Go Blue Ribs to hold back the Tide
Peggy Lampman | Contributor
Outside my kitchen walls, I hear feedback from friends and new acquaintances who try my recipes. Generally I'm delighted, thrilled with their successes, eager to hear how they may have tweaked the recipe. This summer, a lot of folks have been telling me they tried a cola recipe for ribs I penned last year.
I have mixed emotions about this one, and my face burns when it's mentioned. Head bowed, eyes darting to the floor, "Does it bother you that there's no smoke?" I mutter.
"Heck no," is the consistent response. "I don't want to fuss around with a barbecue pit. And everybody loves these ribs." So I present to you a "ribs for the people" — a recipe for folks who might not have a barbecue pit, or have the time to fuss with controlling smoke and fire for hours on end.
In Mexico City, many street vendors braise boneless pork shoulder for carnitas in cola, and one could ever contest Mexico's rich culinary history. So, dear brother, as you're heading to Cowboy Stadium in Texas to watch the game, remember Mexico is snuggling up next to you, and you're in their land now. Take that, Bama boy, take that!
So you Roll Tide, you roll... but not over Michigan in tomorrow's game. Go Blue!
Simmer and bake time for ribs: 1 hour and 45 minutes
Active time (including time to make sauce): 25 minutes
Time to simmer sauce: 30-35 minutes
Number of servings (yield): 4-6
Ingredients for Ribs
1 (2-liter) bottle ginger ale, such as Michigan-produced Vernor’s, or Coca-Cola
22 ounces dark ale or beer, such as Michigan-produced Dragon’s Milk
5 pounds bone-in baby back pork ribs, cut into 8 portions
Barbecue Sauce, your preferred brand or favorite recipe
1. In a large, heavy-bottomed stockpot, bring ginger ale and ale or beer to a boil. With tongs, carefully place ribs in liquid, then reduce heat. With a slotted spoon, remove and discard initial accumulated foam.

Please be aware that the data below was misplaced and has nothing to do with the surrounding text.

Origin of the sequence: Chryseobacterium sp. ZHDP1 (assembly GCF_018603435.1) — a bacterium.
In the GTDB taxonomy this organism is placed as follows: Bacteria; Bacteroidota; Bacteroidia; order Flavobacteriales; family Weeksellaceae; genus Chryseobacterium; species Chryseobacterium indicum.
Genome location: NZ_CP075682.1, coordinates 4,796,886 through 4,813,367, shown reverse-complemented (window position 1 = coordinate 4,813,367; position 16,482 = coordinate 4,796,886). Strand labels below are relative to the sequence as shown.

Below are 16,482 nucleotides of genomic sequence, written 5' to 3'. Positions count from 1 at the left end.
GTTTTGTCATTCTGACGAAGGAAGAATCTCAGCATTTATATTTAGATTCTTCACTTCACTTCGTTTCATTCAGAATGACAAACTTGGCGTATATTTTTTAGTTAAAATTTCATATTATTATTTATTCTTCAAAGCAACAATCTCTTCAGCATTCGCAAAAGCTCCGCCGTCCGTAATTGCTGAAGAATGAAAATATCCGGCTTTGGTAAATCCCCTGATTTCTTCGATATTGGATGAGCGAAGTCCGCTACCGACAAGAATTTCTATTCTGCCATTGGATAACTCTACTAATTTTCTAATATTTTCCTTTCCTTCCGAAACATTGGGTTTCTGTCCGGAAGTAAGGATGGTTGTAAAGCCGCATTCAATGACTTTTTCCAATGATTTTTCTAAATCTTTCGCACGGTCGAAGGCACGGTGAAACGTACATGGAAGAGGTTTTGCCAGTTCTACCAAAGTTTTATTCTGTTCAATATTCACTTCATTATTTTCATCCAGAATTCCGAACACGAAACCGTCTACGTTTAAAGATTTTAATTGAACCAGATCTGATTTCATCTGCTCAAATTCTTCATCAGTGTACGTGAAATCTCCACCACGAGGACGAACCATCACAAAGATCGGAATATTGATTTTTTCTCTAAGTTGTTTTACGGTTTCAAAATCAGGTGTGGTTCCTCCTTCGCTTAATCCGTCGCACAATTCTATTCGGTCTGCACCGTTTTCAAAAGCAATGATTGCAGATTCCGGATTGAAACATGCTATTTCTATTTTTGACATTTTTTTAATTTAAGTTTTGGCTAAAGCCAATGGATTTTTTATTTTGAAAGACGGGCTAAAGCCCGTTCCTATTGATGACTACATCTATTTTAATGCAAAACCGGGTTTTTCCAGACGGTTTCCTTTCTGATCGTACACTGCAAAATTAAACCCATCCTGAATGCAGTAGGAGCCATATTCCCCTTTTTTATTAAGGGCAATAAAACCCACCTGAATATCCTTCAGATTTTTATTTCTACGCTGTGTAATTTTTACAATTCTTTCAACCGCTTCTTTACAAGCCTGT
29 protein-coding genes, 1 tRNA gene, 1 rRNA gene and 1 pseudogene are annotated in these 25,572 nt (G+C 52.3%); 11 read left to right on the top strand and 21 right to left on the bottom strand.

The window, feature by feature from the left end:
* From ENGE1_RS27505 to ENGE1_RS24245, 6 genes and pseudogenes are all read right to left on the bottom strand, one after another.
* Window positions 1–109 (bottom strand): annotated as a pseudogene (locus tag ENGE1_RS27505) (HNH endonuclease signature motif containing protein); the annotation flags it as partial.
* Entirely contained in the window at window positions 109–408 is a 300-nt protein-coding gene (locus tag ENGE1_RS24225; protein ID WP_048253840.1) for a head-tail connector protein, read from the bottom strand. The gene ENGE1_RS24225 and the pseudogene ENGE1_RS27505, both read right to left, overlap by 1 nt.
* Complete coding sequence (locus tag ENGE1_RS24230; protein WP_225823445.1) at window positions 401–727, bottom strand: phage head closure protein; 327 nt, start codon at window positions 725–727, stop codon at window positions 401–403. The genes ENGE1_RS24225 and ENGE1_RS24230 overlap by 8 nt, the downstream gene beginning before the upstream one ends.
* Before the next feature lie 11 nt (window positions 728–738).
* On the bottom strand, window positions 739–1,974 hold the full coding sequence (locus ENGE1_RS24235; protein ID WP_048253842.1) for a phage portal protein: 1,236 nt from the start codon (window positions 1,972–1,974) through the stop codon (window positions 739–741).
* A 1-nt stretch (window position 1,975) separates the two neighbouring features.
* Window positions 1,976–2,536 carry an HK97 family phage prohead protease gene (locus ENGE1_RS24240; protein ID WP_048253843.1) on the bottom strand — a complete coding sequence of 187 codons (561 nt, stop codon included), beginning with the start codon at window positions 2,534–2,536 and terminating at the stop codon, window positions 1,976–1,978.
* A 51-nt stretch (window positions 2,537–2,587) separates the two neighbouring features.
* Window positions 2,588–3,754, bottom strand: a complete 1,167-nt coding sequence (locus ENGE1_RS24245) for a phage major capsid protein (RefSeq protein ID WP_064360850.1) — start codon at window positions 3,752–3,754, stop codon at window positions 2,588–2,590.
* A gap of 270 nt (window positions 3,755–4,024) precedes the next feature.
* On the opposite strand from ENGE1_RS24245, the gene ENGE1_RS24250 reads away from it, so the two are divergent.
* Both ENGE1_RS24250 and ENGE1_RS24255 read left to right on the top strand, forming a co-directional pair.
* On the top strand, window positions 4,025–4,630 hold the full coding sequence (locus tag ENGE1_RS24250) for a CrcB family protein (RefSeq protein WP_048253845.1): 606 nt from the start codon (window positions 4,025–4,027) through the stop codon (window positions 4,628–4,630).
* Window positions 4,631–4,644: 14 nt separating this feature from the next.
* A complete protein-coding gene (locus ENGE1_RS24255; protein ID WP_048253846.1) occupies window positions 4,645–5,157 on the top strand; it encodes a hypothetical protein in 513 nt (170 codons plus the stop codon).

2. Simmer, covered, for 1 1/2 hours or until ribs can be easily pricked with a fork but are not falling apart. Remove from heat and, if time allows, let ribs come to room temperature in brew to absorb additional flavor.
3. Remove ribs from liquid, place on a foil-lined baking sheet, and coat both sides of ribs in preferred barbecue sauce. (After this step, ribs may be covered with plastic wrap or foil and refrigerated up to 24 hours in advance. Bring to room temperature and brush with additional sauce before reheating.)
4. Preheat oven to 400 degrees and, if desired, prepare your grill to medium-high heat. Bake ribs on the center rack of oven 12 minutes, or until hot. If desired, transfer the ribs to the grill or turn broiler on and cook long enough to char. Serve immediately.
Peggy Lampman is a real-time food writer and photographer posting daily feeds on her website and in the Food & Grocery section of Annarbor.com. You may also e-mail her at firstname.lastname@example.org.